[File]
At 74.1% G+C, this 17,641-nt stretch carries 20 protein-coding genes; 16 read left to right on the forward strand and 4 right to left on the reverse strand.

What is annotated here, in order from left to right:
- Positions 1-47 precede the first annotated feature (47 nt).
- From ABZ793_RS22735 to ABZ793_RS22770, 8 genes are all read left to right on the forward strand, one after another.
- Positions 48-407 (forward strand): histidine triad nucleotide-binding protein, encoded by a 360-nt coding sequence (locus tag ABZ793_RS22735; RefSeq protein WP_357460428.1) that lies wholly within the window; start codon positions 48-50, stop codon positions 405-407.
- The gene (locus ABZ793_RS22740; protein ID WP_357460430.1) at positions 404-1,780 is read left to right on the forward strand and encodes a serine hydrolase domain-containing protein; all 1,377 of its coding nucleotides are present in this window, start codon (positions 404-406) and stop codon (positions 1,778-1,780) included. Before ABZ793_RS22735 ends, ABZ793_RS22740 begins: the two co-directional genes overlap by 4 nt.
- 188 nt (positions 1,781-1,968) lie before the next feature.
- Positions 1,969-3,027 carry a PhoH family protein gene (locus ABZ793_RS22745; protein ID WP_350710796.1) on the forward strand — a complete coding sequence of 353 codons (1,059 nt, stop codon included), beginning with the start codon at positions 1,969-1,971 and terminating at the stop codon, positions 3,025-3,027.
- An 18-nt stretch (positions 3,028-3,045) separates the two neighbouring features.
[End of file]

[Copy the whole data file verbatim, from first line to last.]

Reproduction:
At 74.1% G+C, this 17,641-nt stretch carries 20 protein-coding genes; 16 read left to right on the forward strand and 4 right to left on the reverse strand.

What is annotated here, in order from left to right:
- Positions 1-47 precede the first annotated feature (47 nt).
- From ABZ793_RS22735 to ABZ793_RS22770, 8 genes are all read left to right on the forward strand, one after another.
- Positions 48-407 (forward strand): histidine triad nucleotide-binding protein, encoded by a 360-nt coding sequence (locus tag ABZ793_RS22735; RefSeq protein WP_357460428.1) that lies wholly within the window; start codon positions 48-50, stop codon positions 405-407.
- The gene (locus ABZ793_RS22740; protein ID WP_357460430.1) at positions 404-1,780 is read left to right on the forward strand and encodes a serine hydrolase domain-containing protein; all 1,377 of its coding nucleotides are present in this window, start codon (positions 404-406) and stop codon (positions 1,778-1,780) included. Before ABZ793_RS22735 ends, ABZ793_RS22740 begins: the two co-directional genes overlap by 4 nt.
- 188 nt (positions 1,781-1,968) lie before the next feature.
- Positions 1,969-3,027 carry a PhoH family protein gene (locus ABZ793_RS22745; protein ID WP_350710796.1) on the forward strand — a complete coding sequence of 353 codons (1,059 nt, stop codon included), beginning with the start codon at positions 1,969-1,971 and terminating at the stop codon, positions 3,025-3,027.
- An 18-nt stretch (positions 3,028-3,045) separates the two neighbouring features.